Would you do a background check on yourself BEFORE you apply for a new job?

When applying for a new job, it is common practice for companies to run a background check before finalizing the deal. Such reports provides the employers with information about criminal records, education and employment history and financial records such as credit reports.
 
Prospective employers use credit reports to judge how responsible and financially stable you are. Your actual credit score is not given however how much credit you have, how much credit you are using and If you are late with your bills – does show up. Basically, they get all the information that goes into making up your credit score, but not the score itself.
So, does it makes sense to know what a future employer will see on your background report? 
Would you want access to a background check before you apply for a job?

Yes

No

The best way to be prepared is to run your own, especially if you’ve never had a background check done before, or haven’t for a long time.

What you should do if you get a collection account on your credit.

Here’s the first thing you should know about debt collection: The people calling you are not the people you borrowed from. In actuality you are talking to someone who purchased that debt for pennies on the dollar and is trying to make a profit on it.

If you have a collections account on your credit report it is important to know how this will affect your credit score and what you can do about it. 

Let’s start with the basics… What does it mean for your credit?

If you have a collection account, your credit score may drop by a substantial amount. It typically is correlated with how high your credit score is.  Therefore, the higher your score the more points you can lose.

As you know, having your credit score drop from having an account in collections can impact your financial future.  You could be denied for credit cards and loans.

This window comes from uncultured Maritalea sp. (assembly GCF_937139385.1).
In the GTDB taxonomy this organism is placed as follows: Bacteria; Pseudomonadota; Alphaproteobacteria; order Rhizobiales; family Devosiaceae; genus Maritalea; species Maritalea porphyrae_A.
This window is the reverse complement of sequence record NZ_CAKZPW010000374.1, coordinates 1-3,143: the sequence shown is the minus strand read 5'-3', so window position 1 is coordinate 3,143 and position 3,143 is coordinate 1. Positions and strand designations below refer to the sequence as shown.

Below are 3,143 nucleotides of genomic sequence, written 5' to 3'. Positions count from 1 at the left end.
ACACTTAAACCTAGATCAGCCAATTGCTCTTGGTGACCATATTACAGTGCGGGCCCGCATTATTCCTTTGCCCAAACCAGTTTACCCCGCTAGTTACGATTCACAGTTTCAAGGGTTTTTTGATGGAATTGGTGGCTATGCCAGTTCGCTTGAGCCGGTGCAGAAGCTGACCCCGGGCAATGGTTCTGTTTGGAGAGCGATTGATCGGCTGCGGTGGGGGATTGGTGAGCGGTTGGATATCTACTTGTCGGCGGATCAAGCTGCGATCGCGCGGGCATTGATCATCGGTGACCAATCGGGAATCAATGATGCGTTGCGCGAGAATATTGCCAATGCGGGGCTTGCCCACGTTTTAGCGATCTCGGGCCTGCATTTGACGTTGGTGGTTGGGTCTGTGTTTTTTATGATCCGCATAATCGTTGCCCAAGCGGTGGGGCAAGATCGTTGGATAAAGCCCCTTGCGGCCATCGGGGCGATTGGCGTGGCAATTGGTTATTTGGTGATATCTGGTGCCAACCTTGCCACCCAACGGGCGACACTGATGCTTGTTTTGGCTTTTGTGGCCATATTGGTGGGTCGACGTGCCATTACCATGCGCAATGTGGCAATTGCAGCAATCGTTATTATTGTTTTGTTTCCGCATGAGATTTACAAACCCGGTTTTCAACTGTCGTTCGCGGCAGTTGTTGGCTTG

Realities of overdue debts…

The truth is a creditor could sue you and win a judgment, allowing them to garnish your wages or hire a sheriff to come get your property. However, the chances of this are slim.

Many consumers feel overwhelmed by their debts and file for bankruptcy because they think it is their only option. DON’T DO THIS!  This should only be considered once all other options are exhausted.

What should you do?

Call or email me, asap! Through a careful analysis of your situation, I can determine the necessary steps to settle your debt and move toward rebuilding your credit.

-Erik Kaplan

Coming Soon!

How a business credit card could impact your personal credit score

If used the right way, a business credit card can help improve both your business and your personal financial health – which ultimately can lead to more attractive opportunities to grow your business. 

Does a business credit card impact my personal credit score?  

As with personal credit cards, if you’re paying your bills on time you can expect to see nothing on your credit reports. However, if you or your employer are not paying credit cards (in your name) on time or missing payments expect to see negative marks posted on your credit report and watch as your personal credit score drops.  This is also true for your employees. Make sure you trust your employer/employees before signing for that credit card. 

How does personal credit affect business credit?